Sweet William and Christmas Carole Peterson
It's a largely entertaining evening, though it truly perks up in the second half, as Pennington works into the more complex tragic heroes of Shakespeare's later years. The show starts at the beginning – not the Bard's birth (though Pennington talks about it) – but the actor's first brush with the playwright. The delightful anecdote, where the typical 11-year-old is transformed by a production of King Lear, sits in the background of the entire show, with Pennington referring back to it – and a few other incidents – through the evening. In fact, I wish there was more of this, from someone with so many hours logged on stage, not to mention his time with the English Shakespeare Company, which he co-founded in 1986.
Pennington weaves in and out of the varied characters – drawn from Hamlet, King Lear and numerous others – to make his points about the playwright. Shakespeare, he contends, is a decided "political" writer – not in the specifics of his opinions, but in that everyone in the shows has a point of view, and the audience must choose which side to take. Often shifting those views depending on the character's last action.
The actor does a good job of diving into each of the characters – who obviously come from a multitude of perspectives, depending on the show and the place in that show – and breathes life into what could have simply been a night of dramatic recitation. Sweet William takes what could have been a dry lecture about the life and opinions of William Shakespeare, and brings the mind and opinion of a man buried for nearly 400 years to life.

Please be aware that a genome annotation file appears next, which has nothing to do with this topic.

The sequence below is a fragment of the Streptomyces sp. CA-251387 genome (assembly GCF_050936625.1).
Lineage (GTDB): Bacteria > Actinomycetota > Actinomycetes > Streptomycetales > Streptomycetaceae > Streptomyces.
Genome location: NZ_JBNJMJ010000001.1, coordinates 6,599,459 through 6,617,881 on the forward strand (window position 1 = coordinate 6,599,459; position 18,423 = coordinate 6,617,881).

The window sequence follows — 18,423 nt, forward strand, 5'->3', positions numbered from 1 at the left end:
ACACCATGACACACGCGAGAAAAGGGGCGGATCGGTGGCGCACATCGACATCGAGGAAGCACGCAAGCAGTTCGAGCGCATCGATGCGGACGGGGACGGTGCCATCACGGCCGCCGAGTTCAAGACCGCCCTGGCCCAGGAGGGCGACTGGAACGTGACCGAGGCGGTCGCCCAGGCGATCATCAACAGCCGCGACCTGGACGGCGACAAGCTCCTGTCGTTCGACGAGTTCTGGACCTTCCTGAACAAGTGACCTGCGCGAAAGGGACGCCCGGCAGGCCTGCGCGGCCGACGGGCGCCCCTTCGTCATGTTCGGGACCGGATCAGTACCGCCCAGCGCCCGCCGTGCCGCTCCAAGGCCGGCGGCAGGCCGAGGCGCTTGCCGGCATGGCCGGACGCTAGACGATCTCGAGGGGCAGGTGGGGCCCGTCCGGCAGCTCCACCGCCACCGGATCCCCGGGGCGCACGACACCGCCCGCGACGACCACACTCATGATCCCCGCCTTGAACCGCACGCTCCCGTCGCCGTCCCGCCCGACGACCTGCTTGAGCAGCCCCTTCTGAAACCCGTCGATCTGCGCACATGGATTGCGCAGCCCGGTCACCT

Sweet William runs at the Guthrie Theater through December 22, 818 S. 2nd St., Minneapolis. For tickets and more information, call 612-377-2224 or visit www.guthrietheater.org.
A Christmas Carole Petersen remains largely the same show as in the past. Performer and singer Petersen shares memories from Christmas seasons past, from the corny holiday traditions (assembling the fake Christmas tree; caroling around the neighborhood) to the adult feelings of disassociation from the celebration to a more recent satisfaction with Christmas and its traditions. Interspersed through the show are a number of holiday standards and should-be standards, many of which focus on the melancholy side of the holiday.
Petersen is aided by a trio of "carolettes," who support him in several of the numbers (including the show's famous Partridge Family tribute) and then get to take turns in the spotlight. Best of these is Randy Schmeling's singing of Joni Mitchell's "River." Schmeling (last seen at the Ordway as Riff Raff in The Rocky Horror Show) owns the song, bringing out all of the its heartbreak through his own aching tenor. Fellow carolettes Eric Avery (on "The Truth About Christmas") and Jody Briskey (the vampish "Surabaya Santa") also get their moments in the spotlight.
Still, it is Petersen's memories that are the star of the show, from the family's annual Christmas letter (packed with all of the good things the children have done this year) to his spot-on portrayal of his middle-American mother. Yet, no matter your background, you can find plenty of entertainment – and truth – within the show.
A Christmas Carole Petersen runs through December 29 at the Ordway Center's McKnight Theatre, downtown St. Paul. For tickets and more information, call 651.224.4222 or visit www.theaterlatteda.org.
Photo: Rick Spaulding